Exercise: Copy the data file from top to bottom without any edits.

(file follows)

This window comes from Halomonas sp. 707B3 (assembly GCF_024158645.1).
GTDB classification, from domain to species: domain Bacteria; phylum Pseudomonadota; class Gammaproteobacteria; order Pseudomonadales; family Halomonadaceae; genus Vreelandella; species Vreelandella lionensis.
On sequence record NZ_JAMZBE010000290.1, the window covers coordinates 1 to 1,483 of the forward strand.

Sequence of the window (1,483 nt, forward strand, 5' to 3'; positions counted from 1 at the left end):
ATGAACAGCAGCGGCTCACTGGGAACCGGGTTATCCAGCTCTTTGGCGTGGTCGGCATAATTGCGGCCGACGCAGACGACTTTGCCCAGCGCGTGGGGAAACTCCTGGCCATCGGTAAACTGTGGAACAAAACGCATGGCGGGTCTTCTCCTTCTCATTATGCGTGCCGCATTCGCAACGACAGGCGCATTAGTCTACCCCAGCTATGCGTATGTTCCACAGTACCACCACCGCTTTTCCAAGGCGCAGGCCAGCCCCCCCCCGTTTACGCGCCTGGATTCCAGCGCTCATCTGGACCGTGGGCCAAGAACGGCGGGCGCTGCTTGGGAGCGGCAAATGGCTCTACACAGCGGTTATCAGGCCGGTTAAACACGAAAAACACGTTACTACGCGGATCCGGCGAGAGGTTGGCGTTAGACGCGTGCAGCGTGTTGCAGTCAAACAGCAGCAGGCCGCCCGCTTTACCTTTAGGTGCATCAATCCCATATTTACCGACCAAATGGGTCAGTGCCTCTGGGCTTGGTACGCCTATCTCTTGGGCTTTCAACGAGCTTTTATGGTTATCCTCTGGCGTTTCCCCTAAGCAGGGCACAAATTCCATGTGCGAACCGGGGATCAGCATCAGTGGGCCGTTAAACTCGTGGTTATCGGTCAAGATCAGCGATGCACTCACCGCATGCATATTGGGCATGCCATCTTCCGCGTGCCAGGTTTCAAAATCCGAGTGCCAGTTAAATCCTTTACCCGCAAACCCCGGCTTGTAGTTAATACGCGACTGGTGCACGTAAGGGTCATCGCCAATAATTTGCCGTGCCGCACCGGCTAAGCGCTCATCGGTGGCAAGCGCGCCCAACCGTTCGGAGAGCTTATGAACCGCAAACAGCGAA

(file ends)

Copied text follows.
This window comes from Halomonas sp. 707B3 (assembly GCF_024158645.1).
GTDB classification, from domain to species: domain Bacteria; phylum Pseudomonadota; class Gammaproteobacteria; order Pseudomonadales; family Halomonadaceae; genus Vreelandella; species Vreelandella lionensis.
On sequence record NZ_JAMZBE010000290.1, the window covers coordinates 1 to 1,483 of the forward strand.

Sequence of the window (1,483 nt, forward strand, 5' to 3'; positions counted from 1 at the left end):
ATGAACAGCAGCGGCTCACTGGGAACCGGGTTATCCAGCTCTTTGGCGTGGTCGGCATAATTGCGGCCGACGCAGACGACTTTGCCCAGCGCGTGGGGAAACTCCTGGCCATCGGTAAACTGTGGAACAAAACGCATGGCGGGTCTTCTCCTTCTCATTATGCGTGCCGCATTCGCAACGACAGGCGCATTAGTCTACCCCAGCTATGCGTATGTTCCACAGTACCACCACCGCTTTTCCAAGGCGCAGGCCAGCCCCCCCCCGTTTACGCGCCTGGATTCCAGCGCTCATCTGGACCGTGGGCCAAGAACGGCGGGCGCTGCTTGGGAGCGGCAAATGGCTCTACACAGCGGTTATCAGGCCGGTTAAACACGAAAAACACGTTACTACGCGGATCCGGCGAGAGGTTGGCGTTAGACGCGTGCAGCGTGTTGCAGTCAAACAGCAGCAGGCCGCCCGCTTTACCTTTAGGTGCATCAATCCCATATTTACCGACCAAATGGGTCAGTGCCTCTGGGCTTGGTACGCCTATCTCTTGGGCTTTCAACGAGCTTTTATGGTTATCCTCTGGCGTTTCCCCTAAGCAGGGCACAAATTCCATGTGCGAACCGGGGATCAGCATCAGTGGGCCGTTAAACTCGTGGTTATCGGTCAAGATCAGCGATGCACTCACCGCATGCATATTGGGCATGCCATCTTCCGCGTGCCAGGTTTCAAAATCCGAGTGCCAGTTAAATCCTTTACCCGCAAACCCCGGCTTGTAGTTAATACGCGACTGGTGCACGTAAGGGTCATCGCCAATAATTTGCCGTGCCGCACCGGCTAAGCGCTCATCGGTGGCAAGCGCGCCCAACCGTTCGGAGAGCTTATGAACCGCAAACAGCGAA